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Judith Feinberg M.D.

Judith Feinberg

Dr. Judith Feinberg is using her passion for research to focus on the prevention and treatment of infections associated with injection drug use.

Feinberg, the E.B. Flink Vice Chair of Medicine for Research, came to WVU in 2015 to tackle the opioid epidemic in West Virginia. Feinberg has worked on HIV/AIDS research, care and education for decades. She is developing and implementing programs to prevent the spread of hepatitis and HIV stemming from the opioid crisis. As the Flink Vice Chair of Medicine, Feinberg’s responsibilities are to help the Department of Medicine obtain federal funding for sustainable clinical research and help faculty members develop as clinical researchers.

“My goal here is to develop a research program to deal with the problem of addiction and very specifically to deal with the intersection of infectious diseases and injection drug use, which includes HIV, hepatitis B, hepatitis C and overdose prevention,” Feinberg said.

Feinberg’s research has been focused on identifying people who have chronic viral infections, such as HIV, hepatitis B and hepatitis C, developing harm reduction programs, preventing death from overdose and improving the general well-being of people in West Virginia.

“Sadly, West Virginia is at the top of the list for all bad things,” Feinberg said. “We are really struggling here, and I really want to make a difference in that problem.”

One of Feinberg’s research projects established sites that offered curative hepatitis C therapy for people who are actively injecting. Out of 62 individuals enrolled in the program, 61 were cured, Feinberg explained.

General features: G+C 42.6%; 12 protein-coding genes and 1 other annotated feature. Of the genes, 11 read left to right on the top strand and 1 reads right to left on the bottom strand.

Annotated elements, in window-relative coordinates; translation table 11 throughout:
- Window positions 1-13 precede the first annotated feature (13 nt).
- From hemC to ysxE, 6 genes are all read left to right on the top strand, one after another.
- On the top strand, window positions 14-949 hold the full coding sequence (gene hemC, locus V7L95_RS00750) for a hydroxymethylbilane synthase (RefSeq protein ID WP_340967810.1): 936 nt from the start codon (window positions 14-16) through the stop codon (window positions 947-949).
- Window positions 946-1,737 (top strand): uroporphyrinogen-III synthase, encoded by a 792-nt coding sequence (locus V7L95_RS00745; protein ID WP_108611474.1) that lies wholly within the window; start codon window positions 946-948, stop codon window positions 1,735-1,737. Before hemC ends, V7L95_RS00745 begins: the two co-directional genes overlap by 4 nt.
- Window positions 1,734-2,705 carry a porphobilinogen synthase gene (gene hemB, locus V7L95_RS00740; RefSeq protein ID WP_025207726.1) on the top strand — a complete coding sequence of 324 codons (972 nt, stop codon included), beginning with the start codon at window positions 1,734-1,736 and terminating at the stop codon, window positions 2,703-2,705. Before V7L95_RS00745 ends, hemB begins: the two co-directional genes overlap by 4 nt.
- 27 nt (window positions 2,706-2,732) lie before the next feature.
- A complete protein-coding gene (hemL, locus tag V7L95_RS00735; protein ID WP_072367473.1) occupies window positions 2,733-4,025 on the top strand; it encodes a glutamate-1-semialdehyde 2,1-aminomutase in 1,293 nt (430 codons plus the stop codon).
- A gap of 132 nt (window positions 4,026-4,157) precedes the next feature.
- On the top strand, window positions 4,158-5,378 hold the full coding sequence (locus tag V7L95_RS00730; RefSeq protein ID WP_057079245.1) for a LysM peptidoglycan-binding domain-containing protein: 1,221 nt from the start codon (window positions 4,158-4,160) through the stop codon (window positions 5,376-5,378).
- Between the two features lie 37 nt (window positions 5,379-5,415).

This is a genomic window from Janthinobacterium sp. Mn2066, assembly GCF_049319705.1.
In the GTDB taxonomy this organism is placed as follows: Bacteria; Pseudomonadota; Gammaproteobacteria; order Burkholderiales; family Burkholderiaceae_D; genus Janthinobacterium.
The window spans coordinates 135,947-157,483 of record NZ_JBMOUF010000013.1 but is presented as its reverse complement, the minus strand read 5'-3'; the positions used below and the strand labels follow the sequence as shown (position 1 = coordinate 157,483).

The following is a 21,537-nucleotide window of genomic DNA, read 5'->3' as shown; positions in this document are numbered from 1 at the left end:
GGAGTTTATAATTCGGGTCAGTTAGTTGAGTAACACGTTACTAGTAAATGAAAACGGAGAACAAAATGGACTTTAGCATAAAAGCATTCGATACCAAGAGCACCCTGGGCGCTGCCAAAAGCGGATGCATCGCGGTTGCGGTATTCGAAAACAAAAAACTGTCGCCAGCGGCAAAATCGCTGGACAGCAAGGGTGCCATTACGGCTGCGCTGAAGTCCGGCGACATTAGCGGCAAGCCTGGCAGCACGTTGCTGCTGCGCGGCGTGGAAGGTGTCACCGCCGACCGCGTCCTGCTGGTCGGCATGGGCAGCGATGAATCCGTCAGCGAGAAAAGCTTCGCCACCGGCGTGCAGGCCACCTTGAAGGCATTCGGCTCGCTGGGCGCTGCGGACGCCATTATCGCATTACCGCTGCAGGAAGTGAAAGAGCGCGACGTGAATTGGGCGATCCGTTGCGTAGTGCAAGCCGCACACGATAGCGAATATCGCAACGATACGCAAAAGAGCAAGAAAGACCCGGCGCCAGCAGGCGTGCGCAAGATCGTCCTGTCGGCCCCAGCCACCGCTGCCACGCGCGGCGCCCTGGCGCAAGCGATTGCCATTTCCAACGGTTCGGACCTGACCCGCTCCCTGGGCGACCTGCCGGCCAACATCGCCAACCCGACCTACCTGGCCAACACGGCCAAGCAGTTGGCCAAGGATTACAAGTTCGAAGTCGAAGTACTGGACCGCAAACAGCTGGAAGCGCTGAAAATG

Another study Feinberg is working on looks at how common it is for women who have chronic hepatitis C to pass that infection to their newborn babies. Her research involves following the babies to see if they become chronically infected and getting them appropriate pediatric care.

A third project is increasing the rate of testing for HIV, hepatitis B and hepatitis C in seven southern counties in West Virginia. These counties include Mingo, McDowell, Mercer, Wyoming, Raleigh, Logan and Boone, where the drug epidemic has the fiercest hold on the state.

“For this project we get individuals tested, get them into care, help communities develop harm reduction programs, and several syringe programs have opened up in some of these counties,” Feinberg said.

Feinberg has also created the West Virginia Hepatitis Academic Mentoring Partnership, a program that will be held around the state to train and support primary caregivers to administer care to patients.

“We could actually stop this epidemic, if we treated and cured enough people but we will never be able to do it unless family doctors and nurse practitioners can do it,” Feinberg said. “I see it as our obligation as specialists to ensure that they get that experience, training and guidance so that ultimately they can do it on their own.”

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